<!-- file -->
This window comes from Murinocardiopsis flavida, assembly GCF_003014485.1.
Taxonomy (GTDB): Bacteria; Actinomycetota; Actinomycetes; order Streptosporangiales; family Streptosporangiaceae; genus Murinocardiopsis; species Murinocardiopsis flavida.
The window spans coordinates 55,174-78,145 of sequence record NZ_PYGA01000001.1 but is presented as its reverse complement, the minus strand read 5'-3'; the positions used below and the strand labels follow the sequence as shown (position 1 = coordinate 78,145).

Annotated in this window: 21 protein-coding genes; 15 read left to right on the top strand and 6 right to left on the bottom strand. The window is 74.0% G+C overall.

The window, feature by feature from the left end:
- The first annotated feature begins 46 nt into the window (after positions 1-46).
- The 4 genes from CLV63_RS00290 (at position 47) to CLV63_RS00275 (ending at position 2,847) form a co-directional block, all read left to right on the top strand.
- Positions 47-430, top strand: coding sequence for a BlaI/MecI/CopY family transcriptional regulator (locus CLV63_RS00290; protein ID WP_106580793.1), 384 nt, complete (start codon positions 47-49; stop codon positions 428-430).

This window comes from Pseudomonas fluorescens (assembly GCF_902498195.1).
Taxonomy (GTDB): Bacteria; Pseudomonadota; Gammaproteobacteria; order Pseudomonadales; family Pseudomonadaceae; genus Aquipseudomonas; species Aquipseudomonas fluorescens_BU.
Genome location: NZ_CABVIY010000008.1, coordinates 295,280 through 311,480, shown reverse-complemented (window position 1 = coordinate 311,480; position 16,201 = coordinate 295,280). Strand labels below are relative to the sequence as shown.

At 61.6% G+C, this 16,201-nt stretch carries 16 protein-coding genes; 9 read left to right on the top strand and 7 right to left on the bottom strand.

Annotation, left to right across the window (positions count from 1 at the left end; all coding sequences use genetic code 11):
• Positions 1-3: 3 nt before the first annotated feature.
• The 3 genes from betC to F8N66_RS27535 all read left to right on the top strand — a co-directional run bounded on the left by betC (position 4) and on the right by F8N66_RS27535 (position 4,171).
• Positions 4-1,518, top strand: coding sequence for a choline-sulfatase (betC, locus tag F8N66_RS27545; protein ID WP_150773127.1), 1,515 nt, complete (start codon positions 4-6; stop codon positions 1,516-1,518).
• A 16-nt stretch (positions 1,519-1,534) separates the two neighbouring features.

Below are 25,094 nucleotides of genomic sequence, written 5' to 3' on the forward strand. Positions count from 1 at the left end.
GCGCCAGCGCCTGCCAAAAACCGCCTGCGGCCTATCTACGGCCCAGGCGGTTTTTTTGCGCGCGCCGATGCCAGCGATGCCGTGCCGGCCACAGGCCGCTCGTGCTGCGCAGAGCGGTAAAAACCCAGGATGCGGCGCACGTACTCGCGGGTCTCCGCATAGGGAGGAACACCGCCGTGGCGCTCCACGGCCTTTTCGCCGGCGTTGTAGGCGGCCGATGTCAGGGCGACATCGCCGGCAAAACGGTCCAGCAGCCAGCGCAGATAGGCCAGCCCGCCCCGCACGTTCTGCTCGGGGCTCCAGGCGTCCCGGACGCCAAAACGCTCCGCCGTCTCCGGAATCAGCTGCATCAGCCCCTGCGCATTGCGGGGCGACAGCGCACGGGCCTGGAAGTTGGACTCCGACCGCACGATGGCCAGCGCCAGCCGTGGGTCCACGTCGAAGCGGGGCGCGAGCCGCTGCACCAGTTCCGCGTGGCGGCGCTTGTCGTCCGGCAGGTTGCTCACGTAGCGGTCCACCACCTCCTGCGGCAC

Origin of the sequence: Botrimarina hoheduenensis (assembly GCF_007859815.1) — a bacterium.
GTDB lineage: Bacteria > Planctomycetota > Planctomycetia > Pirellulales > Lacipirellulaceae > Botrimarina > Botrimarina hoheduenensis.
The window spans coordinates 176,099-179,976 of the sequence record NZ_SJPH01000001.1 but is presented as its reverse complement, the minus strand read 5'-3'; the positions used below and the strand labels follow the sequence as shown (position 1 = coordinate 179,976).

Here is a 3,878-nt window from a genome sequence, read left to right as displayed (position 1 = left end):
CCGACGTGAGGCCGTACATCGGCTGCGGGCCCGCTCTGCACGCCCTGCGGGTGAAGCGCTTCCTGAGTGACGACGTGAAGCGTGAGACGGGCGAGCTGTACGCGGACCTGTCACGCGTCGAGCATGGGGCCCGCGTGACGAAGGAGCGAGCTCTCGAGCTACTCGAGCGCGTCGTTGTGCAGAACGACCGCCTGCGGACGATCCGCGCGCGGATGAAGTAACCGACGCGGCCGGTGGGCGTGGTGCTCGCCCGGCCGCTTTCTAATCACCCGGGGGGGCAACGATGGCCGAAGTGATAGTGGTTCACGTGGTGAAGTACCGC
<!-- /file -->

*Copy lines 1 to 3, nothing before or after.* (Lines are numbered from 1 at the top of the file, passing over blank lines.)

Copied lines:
This window comes from Murinocardiopsis flavida, assembly GCF_003014485.1.
Taxonomy (GTDB): Bacteria; Actinomycetota; Actinomycetes; order Streptosporangiales; family Streptosporangiaceae; genus Murinocardiopsis; species Murinocardiopsis flavida.
The window spans coordinates 55,174-78,145 of sequence record NZ_PYGA01000001.1 but is presented as its reverse complement, the minus strand read 5'-3'; the positions used below and the strand labels follow the sequence as shown (position 1 = coordinate 78,145).